Orphaned high jumper has message to parents: ‘I am special’
DAVAO CITY—Kent Bryan Celeste grew up under the care of his grandparents and had seen his mother only once since birth.
The 17-year-old from Anda, Pangasinan, used this touchy issue as an effective motivational tool to reset his own record in high jump Wednesday in the Palarong Pambansa at University of Mindanao athletics field.
“I want to prove to my parents that I am special, I wish they did not abandon me,” said an emotional Celeste in Filipino, tears rolling down his cheeks.
Celeste cleared 2.02 meters under sunny skies for the gold medal, a feat that erased the 1.99m record that he set in Vigan, Ilocos Sur, last year. He tried to clear 2.05m but failed thrice.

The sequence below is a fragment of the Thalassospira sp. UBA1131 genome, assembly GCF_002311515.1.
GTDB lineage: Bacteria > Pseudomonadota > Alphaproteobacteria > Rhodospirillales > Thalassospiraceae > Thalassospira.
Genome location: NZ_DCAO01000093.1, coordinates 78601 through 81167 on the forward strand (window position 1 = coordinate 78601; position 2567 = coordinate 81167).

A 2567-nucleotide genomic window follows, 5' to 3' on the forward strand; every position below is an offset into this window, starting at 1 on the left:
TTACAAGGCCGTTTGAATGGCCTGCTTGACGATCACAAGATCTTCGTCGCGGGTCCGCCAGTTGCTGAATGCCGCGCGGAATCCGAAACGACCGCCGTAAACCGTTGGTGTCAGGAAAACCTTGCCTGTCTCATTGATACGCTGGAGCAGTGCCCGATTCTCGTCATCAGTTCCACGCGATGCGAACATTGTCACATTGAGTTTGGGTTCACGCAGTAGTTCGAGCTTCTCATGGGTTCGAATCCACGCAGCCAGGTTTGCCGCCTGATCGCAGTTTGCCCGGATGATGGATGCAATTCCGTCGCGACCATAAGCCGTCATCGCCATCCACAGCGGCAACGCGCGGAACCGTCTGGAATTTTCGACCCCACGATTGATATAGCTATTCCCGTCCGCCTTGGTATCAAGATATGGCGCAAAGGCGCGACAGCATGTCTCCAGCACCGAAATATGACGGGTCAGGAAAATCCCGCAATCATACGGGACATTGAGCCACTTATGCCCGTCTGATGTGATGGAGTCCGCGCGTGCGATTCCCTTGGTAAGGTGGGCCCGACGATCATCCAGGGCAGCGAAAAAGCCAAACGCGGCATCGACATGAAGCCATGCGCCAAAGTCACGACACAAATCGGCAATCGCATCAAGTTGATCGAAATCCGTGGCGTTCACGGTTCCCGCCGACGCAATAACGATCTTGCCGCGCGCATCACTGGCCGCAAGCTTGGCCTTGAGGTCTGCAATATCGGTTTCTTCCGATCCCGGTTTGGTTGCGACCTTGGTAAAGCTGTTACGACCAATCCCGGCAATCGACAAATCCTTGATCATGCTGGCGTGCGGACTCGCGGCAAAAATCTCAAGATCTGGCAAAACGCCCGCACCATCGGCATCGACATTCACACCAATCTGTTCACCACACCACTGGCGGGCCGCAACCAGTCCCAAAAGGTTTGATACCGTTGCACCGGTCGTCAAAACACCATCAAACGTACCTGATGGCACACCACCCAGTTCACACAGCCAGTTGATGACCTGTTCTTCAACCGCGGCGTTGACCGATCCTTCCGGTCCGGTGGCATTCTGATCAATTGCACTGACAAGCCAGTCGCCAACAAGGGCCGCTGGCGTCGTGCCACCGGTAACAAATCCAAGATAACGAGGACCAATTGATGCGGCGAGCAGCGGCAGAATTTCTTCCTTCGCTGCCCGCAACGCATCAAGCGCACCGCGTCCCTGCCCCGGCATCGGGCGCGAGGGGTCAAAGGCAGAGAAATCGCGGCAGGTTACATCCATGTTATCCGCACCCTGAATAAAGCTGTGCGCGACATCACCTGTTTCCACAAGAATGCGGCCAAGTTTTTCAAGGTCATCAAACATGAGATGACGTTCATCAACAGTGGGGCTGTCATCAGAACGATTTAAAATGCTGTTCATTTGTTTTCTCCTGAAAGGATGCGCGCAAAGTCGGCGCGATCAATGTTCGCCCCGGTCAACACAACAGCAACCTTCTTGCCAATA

“To be honest, I want to become a coach someday, so I can share the talent that I have to other kids,” said Celeste, an incoming BS Physical Education freshman at Mapua Institute of Technology.
Meanwhile, Bernalyn Bejoy of Bacolod City, the 400m hurdles winner, seized her second gold in the secondary girls’ 400m after clocking 57.61 seconds to nose out Charmaine De Ocampo of Calabarzon (57.73) and Divina Mahusay of Bicol (57.85).
“It’s the extra effort that she puts in during training. I hope she’ll make it to the Southeast Asian Games this year,” said Edgar Laforteza, Bejoy’s coach and the Philippine Sports Commission’s pointman in Negros Occidental.
Another poignant scene unfolded on the other end of the field when Gennah Malapit of Tanay, Rizal, broke the record in the elementary girls’ javelin throw.